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How Community-Led Conservation is Supporting Rwanda’s Climate Action Journey

Sustainable restoration requires collaborative effort. Without a healthy environment and an engaged community, we cannot have stable livelihoods. Recor is demonstrating the impact of community-led conservation on building a greener future in Rwanda.

After the 1994 Genocide against the Tutsi, Rwanda’s environment suffered as refugees and returnees cut down millions of trees for firewood and charcoal. Nearly 50,000 hectares of forests were destroyed, according to the Rwanda Environment Management Authority. Ever since, illegal logging and tree felling, charcoal production, and unsustainable agricultural practices, have contributed to the damage of the national forests.

To reverse that trend, the Rwanda Environmental Conservation Organization (RECOR) has introduced innovative solutions that are contributing to building sustainable and healthy ecosystems in Rwanda. The organization was started by students at the National University of Rwanda in 2000 and turned into a non-governmental organization in 2003 to advocate for and take action on environmental challenges and wildlife issues.

For over two decades, the organization has made a significant impact through its different projects. One of the projects aims to promote agroecology practices for climate resilience and sustainable agriculture by planting 35,000 trees in Nyamata in the Eastern Province of Rwanda, which is known for its dry land and scarce resources. Among the trees planted include the avocado, one of Rwanda’s most highly valued and  exported crops.

Through partnerships with the United Nations Development Programme and the Rwanda Governance Board, this project has transformed livelihoods by creating income generating activities and transferring essential knowledge of environmental conservation to communities. Akagera National Park is one of the areas that RECOR has helped to restore. In recent years, wildlife and the community have not been living in harmony. Animals would encroach on community lands, and people would enter the park to hunt or poison them in order to safeguard their crops. The organization intervened by planting trees in the park to provide both a habitat for wild animals and to help communities generate income. Community members also planted sisal, which they use to produce handicrafts like baskets to sell and earn an income.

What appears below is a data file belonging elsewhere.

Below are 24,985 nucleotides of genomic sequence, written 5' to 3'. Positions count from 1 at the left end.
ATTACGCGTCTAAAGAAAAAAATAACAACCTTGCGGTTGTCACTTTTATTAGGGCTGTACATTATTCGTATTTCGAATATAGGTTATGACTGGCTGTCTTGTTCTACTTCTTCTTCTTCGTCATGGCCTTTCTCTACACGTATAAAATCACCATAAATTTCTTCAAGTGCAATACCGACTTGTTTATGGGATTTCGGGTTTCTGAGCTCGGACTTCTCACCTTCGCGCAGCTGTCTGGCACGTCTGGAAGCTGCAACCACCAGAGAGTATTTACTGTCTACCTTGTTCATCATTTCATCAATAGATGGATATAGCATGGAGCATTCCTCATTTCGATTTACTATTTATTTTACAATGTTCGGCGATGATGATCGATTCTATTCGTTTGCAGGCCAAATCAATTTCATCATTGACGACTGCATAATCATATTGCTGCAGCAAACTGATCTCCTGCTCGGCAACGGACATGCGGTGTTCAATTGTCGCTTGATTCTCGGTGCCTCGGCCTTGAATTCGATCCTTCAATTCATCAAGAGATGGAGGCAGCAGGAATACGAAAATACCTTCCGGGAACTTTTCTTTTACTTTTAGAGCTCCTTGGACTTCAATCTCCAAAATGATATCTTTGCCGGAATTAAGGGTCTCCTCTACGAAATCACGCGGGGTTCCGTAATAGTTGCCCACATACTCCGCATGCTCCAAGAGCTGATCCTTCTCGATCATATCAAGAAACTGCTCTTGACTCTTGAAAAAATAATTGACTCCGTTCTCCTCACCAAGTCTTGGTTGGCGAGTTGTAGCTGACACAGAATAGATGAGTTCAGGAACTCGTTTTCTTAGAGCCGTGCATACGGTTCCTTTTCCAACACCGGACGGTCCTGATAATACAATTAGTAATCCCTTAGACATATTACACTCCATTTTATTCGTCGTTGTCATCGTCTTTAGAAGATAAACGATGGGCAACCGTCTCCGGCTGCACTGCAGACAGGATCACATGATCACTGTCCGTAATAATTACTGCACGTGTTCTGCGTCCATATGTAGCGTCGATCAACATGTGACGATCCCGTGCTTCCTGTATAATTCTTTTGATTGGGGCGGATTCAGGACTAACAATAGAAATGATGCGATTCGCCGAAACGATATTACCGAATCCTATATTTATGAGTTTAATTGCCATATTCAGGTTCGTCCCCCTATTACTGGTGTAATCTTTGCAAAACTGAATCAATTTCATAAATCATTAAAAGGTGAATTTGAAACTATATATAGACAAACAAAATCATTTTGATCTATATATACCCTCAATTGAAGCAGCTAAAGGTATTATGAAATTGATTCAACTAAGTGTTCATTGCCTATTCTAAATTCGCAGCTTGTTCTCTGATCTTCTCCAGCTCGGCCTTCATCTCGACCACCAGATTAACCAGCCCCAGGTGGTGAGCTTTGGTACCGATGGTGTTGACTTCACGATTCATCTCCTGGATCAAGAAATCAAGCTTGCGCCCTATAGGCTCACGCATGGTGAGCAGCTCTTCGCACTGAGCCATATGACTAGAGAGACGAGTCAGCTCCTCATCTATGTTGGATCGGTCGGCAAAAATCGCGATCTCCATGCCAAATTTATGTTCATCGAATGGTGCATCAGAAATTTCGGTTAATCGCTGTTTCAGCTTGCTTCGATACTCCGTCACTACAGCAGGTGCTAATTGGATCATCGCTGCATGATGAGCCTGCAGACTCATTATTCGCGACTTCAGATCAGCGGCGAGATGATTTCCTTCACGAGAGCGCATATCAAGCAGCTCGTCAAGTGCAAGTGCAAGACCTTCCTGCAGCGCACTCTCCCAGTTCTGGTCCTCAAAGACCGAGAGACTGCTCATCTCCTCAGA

RECOR has also built the capacity of local communities around the Volcanoes National Park on the importance of preserving the park's unique biodiversity. The organization has provided the community with livestock, including goats and pigs, which enabled them to earn income and improved their livelihoods. RECOR’s commitment to conserve the environment is also portrayed through the establishment of clean water for people in Bugesera in partnership with Water and Sanitation Corporation (WASAC). The organization conducted environmental conservation awareness in Bugesera secondary schools and within the general community. As a result, 176,000 trees were planted to regenerate degraded landscapes.

The organization has helped 180 people in the Bugesera community learn how to produce seedlings, and an irrigation system was established to facilitate the production. 
All these milestones were possible through an approach John Gakwavu, the executive secretary and project manager, calls “learning by doing.”
“We conduct workshops for local leaders to mobilize the communities and let people take the lead. We are delighted to see the positive response from the community towards our conservation initiatives. The strides made in conservation in Rwanda in recent years are a testament to the effectiveness of collective efforts, and we are proud to be part of this progress,” John says. 

RECOR has received a grant from TerraFund for AFR100, an initiative of World Resources Institute, One Tree Planted, and Realize Impact that finances Africa's top restoration enterprises and projects, to restore the buffer zone of Lake Rumira through agroforestry practices, while also educating smallholder farmers on the benefits of forest landscape restoration. In an effort to restore 250 hectares of land in Kagoma and Nyabagendwa cells in Bugesera district, 65,000 native tree seedlings are being grown in a nursery. An expected 15,000 seedlings will be added to this nursery to plant in community-owned land and along the buffer zone. This work will create green jobs for 300 people.
RECOR plans to extend the current impact to other parts of the country, like Ruhango and Rwamagana, to improve irrigation on farms and boost yields. 

RECOR is proving that community-led conservation is essential in building a sustainable and greener future. Their work is not only regenerating landscapes but also supporting the country’s conservation journey. Their motto, “Environment determines tomorrow,” clearly communicates this goal.